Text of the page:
You know what sets good FPS games apart from drab ones? Immersion. It’s what separates a fully-fleshed world filled with challenges to tackle and tribulations to overcome from the ordinary and uninspired ‘run down this hallway shooting those guys and then go into that room to shoot those other guys.’ S.T.A.L.K.E.R.: Shadow of Chernobyl (which I’m going to call SoC for short) accomplishes a level of immersion that I haven’t really seen since the first Half-Life. From the superbly laid out ruins that dot the destroyed landscape to the roving packs of diseased dogs to the radioactive dust that blows across the barren lands, the world of SoC is a brutal and beautiful one. Just looking at it makes you want to explore, experience the landscape, and see what stories it has to tell.
Oddly, immersion aside, the story of SoC is one of its weakest points. The real meltdown of the Chernobyl nuclear power plant back in the 80’s was followed by a fictional second meltdown in the 2000’s, creating a zone of radioactive and somehow spatial instabilities populated by mutants and murderers. You play a voiceless, faceless, and for the most part nameless (most call you The Marked One) Stalker without a past; a mercenary who travels into the zone to retrieve items to sell in the hopes of earning enough money to buy food and radiation treatments to do it all over again, and maybe, just maybe find out something about your own past. Yeah, they’ve leaned on the old, overused amnesia plot element – try not to hold that against them. The majority of this plot is told to you through many paragraphs of stilted dialog read in a Bullwinkle Boris accent, and an occasional movie using the game engine that look pretty good but often tell you nothing coherent. So I’m running around the zone stealing documents, retrieving artifacts, earning cash, trying to kill some guy, fighting solders and mutants and bandits – I have no idea why. Between the bad dialogs I have no patience for and the movies I can’t make heads or tails of, the unrecognizable hash of a plot almost distracts you from the gameplay which it too bad because in SoC the developers have really struck an excellent balance between playability and realism that is mighty addictive.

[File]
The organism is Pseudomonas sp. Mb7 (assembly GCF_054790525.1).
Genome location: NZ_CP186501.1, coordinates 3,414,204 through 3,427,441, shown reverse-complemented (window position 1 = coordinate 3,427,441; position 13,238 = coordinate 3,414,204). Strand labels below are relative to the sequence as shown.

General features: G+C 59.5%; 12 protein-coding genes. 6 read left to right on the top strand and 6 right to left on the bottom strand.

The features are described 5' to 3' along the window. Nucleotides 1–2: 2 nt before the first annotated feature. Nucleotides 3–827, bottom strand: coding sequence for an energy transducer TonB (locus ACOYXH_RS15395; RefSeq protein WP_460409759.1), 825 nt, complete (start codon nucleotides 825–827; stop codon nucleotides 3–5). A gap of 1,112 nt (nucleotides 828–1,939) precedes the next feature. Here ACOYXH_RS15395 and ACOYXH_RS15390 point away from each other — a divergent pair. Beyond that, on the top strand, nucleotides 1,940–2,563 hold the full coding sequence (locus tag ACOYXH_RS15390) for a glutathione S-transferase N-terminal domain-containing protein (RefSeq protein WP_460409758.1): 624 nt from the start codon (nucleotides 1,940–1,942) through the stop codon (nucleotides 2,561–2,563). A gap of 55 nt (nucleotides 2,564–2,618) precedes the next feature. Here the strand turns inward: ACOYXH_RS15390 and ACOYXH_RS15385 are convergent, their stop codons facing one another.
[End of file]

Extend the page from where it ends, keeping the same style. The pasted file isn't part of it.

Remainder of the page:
SoC does not really have levels. In the vein of more involved RPGs like Oblivion, or perhaps a better comparison would be GTA, it has instead different areas, and you can roam around the areas as you wish collecting quests or missions from the NPCs you run across. There is an overall plot train – without even understanding the plotline I can see that – but there are many other things to keep you busy if you don’t want to climb aboard it. At any given time you can have any number of missions assigned to you; a PDA and integral map feature helps you keep it all straight very efficiently. Typical missions are “clean the mutants out of this building” or “go recover this item,” and you can load up on simple missions to learn about the zone and the lay of the land, or you can jump right into the tough stuff and try to survive on your wits and your combat skills. Rewards can be cash or information, or sometimes special items that have been enhanced by their exposure to radiation (though you can find these items by searching around on your own without undertaking quests if you would rather go that way). Stuff you pick up can be converted to cash and exchanged for other items at trading posts around the map. Overall the desire to simply roam the countryside collecting loot to sell is very limited – the stuff you can pick up in the field is far better than the stuff you can get at the trading posts, and as a whole money serves little purpose.